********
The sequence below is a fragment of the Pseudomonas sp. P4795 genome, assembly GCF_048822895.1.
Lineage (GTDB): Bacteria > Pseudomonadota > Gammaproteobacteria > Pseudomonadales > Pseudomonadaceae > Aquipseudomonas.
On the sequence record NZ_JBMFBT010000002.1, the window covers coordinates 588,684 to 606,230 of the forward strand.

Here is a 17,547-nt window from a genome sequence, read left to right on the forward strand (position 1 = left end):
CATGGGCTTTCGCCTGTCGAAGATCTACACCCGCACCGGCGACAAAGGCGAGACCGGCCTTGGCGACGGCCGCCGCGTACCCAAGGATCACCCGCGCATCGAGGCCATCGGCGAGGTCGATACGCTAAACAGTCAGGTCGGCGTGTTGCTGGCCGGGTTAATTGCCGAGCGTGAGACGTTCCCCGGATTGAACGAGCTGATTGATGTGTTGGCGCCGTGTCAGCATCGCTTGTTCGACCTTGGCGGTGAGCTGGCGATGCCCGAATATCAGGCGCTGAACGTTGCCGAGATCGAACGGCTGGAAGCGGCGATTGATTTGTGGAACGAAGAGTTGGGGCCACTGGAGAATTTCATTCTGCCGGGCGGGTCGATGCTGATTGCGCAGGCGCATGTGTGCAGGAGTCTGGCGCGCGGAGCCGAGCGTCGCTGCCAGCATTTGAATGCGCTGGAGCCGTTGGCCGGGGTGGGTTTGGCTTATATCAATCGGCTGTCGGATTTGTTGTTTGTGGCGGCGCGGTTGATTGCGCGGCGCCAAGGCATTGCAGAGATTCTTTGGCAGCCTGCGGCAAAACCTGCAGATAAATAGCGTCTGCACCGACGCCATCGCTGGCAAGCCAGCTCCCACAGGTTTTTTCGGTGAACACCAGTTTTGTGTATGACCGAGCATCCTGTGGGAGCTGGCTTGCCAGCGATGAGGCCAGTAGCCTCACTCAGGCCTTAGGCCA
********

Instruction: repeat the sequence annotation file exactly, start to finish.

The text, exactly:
The sequence below is a fragment of the Pseudomonas sp. P4795 genome, assembly GCF_048822895.1.
Lineage (GTDB): Bacteria > Pseudomonadota > Gammaproteobacteria > Pseudomonadales > Pseudomonadaceae > Aquipseudomonas.
On the sequence record NZ_JBMFBT010000002.1, the window covers coordinates 588,684 to 606,230 of the forward strand.

Here is a 17,547-nt window from a genome sequence, read left to right on the forward strand (position 1 = left end):
CATGGGCTTTCGCCTGTCGAAGATCTACACCCGCACCGGCGACAAAGGCGAGACCGGCCTTGGCGACGGCCGCCGCGTACCCAAGGATCACCCGCGCATCGAGGCCATCGGCGAGGTCGATACGCTAAACAGTCAGGTCGGCGTGTTGCTGGCCGGGTTAATTGCCGAGCGTGAGACGTTCCCCGGATTGAACGAGCTGATTGATGTGTTGGCGCCGTGTCAGCATCGCTTGTTCGACCTTGGCGGTGAGCTGGCGATGCCCGAATATCAGGCGCTGAACGTTGCCGAGATCGAACGGCTGGAAGCGGCGATTGATTTGTGGAACGAAGAGTTGGGGCCACTGGAGAATTTCATTCTGCCGGGCGGGTCGATGCTGATTGCGCAGGCGCATGTGTGCAGGAGTCTGGCGCGCGGAGCCGAGCGTCGCTGCCAGCATTTGAATGCGCTGGAGCCGTTGGCCGGGGTGGGTTTGGCTTATATCAATCGGCTGTCGGATTTGTTGTTTGTGGCGGCGCGGTTGATTGCGCGGCGCCAAGGCATTGCAGAGATTCTTTGGCAGCCTGCGGCAAAACCTGCAGATAAATAGCGTCTGCACCGACGCCATCGCTGGCAAGCCAGCTCCCACAGGTTTTTTCGGTGAACACCAGTTTTGTGTATGACCGAGCATCCTGTGGGAGCTGGCTTGCCAGCGATGAGGCCAGTAGCCTCACTCAGGCCTTAGGCCA